The days may be shorter in winter, and the temperatures cooler, but that doesn’t mean you’re stuck with the treadmill as your only workout buddy until spring arrives. Here’s the thing: Outdoor exercise can be incredibly beneficial for your body – and mind – no matter the time of year. A study published in Psychological Science shows that spending time in a park or other natural environment boosts attention span and memory, while being in an urban setting doesn’t have the same benefits.

Unfortunately, such factoids do little to motivate when you’re cozy on the couch. So, what will? Finding ways to move – or dare we say “play” – outside in ways that you genuinely enjoy. Time and time again, research shows that when it comes to creating healthy habits, nothing beats intrinsic motivation, or the desire to have a good time.

Head to your favorite place in nature and revive your winter wonder with these five fitness activities that will strengthen your muscles, burn calories, get your heart pumping, improve mental processes and, most importantly, remind you of how fun outdoor fitness can be. Three require snow, and the other two work even if your city or town doesn’t see the white stuff.

  1. Touch Football   

Between the sprints, passes and jumps, the average adult can stand to burn roughly 300 calories in a 30-minute game of touch football, according to Harvard Health Publishing data. That’s on a par with running a 12-minute mile! Don’t know much about football? That’s OK. Divide the family into two teams and wing it. Football is more fun (and funny) without rules, anyway.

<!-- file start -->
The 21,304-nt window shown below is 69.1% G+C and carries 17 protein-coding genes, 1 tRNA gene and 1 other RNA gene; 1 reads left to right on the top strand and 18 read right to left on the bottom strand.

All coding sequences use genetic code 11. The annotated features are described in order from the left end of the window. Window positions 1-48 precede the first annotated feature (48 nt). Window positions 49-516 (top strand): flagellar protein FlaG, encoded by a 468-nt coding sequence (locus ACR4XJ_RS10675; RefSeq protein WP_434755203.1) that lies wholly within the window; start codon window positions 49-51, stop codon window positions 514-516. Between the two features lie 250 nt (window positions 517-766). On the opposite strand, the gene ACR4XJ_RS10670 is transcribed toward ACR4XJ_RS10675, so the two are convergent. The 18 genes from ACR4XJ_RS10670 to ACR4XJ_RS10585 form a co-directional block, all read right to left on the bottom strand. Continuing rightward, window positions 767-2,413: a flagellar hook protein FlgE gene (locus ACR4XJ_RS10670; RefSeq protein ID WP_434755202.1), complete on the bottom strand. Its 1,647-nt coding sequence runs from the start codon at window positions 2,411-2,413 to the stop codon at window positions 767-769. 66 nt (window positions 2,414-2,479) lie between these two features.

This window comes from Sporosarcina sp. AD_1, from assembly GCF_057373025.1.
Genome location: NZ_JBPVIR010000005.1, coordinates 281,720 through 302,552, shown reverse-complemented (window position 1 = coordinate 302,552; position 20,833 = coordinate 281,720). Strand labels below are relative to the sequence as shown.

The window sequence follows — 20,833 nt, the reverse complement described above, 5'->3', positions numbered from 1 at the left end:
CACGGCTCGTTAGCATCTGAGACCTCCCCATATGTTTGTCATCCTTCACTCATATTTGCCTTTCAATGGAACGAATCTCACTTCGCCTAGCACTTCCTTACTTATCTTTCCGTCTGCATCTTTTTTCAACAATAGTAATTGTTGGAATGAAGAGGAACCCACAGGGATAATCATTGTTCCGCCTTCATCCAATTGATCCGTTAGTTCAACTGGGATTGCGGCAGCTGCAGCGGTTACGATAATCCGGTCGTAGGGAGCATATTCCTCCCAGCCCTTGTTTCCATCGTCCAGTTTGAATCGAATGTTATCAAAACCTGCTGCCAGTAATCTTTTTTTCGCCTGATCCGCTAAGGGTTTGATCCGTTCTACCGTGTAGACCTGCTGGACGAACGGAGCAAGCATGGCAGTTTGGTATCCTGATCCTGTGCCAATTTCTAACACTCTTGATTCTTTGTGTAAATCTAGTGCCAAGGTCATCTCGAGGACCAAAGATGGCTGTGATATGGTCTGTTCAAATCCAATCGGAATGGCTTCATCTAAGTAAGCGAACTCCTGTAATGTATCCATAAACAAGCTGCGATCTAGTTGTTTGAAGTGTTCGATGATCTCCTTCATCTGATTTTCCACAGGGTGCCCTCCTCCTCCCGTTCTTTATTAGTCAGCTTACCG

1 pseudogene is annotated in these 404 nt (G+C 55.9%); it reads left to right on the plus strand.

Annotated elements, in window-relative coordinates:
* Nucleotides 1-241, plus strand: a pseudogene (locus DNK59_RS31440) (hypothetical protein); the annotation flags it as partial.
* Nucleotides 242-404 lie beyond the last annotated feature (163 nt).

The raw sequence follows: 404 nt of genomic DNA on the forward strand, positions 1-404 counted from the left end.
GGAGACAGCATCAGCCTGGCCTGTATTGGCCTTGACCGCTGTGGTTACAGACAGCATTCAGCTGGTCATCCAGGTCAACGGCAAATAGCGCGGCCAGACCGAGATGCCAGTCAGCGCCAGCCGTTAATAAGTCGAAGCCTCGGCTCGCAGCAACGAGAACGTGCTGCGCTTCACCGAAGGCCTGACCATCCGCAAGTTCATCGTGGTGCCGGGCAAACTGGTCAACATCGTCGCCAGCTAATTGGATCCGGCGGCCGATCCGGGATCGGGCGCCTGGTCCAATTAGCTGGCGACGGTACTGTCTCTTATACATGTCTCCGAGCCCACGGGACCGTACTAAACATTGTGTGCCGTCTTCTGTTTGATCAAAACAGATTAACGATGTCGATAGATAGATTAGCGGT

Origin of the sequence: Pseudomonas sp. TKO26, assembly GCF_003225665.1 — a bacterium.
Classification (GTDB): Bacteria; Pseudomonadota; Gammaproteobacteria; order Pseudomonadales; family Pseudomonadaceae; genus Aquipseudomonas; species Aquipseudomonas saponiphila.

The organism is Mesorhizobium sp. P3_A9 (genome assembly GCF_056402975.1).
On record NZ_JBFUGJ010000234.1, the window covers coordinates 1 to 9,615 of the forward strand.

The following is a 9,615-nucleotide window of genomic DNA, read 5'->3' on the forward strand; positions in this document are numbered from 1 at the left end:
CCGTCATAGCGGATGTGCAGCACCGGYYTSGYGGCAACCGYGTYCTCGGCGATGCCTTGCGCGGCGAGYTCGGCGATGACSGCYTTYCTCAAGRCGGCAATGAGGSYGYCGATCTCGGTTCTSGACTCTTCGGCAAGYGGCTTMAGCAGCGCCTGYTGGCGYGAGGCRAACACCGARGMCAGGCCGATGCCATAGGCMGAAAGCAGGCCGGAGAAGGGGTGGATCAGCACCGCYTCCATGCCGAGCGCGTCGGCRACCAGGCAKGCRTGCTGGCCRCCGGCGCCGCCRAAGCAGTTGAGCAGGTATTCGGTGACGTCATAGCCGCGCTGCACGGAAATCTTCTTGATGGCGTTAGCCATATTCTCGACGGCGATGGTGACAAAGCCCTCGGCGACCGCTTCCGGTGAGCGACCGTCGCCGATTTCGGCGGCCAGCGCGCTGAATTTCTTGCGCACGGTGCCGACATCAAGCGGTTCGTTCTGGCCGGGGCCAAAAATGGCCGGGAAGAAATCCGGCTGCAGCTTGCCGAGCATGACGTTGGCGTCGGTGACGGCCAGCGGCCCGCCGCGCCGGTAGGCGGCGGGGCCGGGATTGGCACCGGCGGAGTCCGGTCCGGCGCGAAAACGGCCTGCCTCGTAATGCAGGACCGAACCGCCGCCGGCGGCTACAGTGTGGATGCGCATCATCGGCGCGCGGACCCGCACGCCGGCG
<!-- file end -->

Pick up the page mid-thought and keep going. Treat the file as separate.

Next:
2. Sledding Teamed With Hill Sprints 

Holding on as you barrel down a hill might be more of an adrenaline kick than a high-intensity workout. But running (or even walking) back up the hill – with a sled in tow, mind you – will boost your aerobic and anaerobic fitness, strengthen your entire posterior chain (the backside of your body), and help you torch extra calories for the rest of the day, thanks to the aptly named “after-burn effect.”

Sledding from mountain view

Photo: Jeff Hopper / Unsplash

  3. Cross-Country Skiing  

Cross-country skiers boast some of the highest levels of aerobic power observed in athletes – of any sport. Period. Try it out, and you’ll feel why. Also called Nordic skiing, it demands intense effort from your arms, legs, back, core and heart. Bonus: With cross-country skiing, entire families can actually stick together and ski as a group, rather than simply meeting up at the end of a run, à la downhill skiing.

Man cross-country skiing

  4. Snowball Target Practice 

Mark a large X in the snow, cross the yard, aim and throw! This can be an individual sport, or a competition with friends and family to see who can get the closest. As you pitch, you’ll do more than strengthen up your firing arm and shoulder because – little-known fact – a great throw is all about the butt. Focus on stepping forward and then driving through your front leg to help power each pitch.

Couple having a snowball fight

  5. Ice Skating 

Prepare to feel muscles you’ve never felt before. Whether it’s on a frozen lake or man-made rink, ice skating is a uniquely awesome workout in that it trains total-body proprioception – your body’s ability to sense where every joint and body part is, how and how fast they’re moving, and keep you in perfect equilibrium. The result: better balance, stability and coordination, even off of the ice.

Two girls ice skating indoors
Photo: rawpixel / Unsplash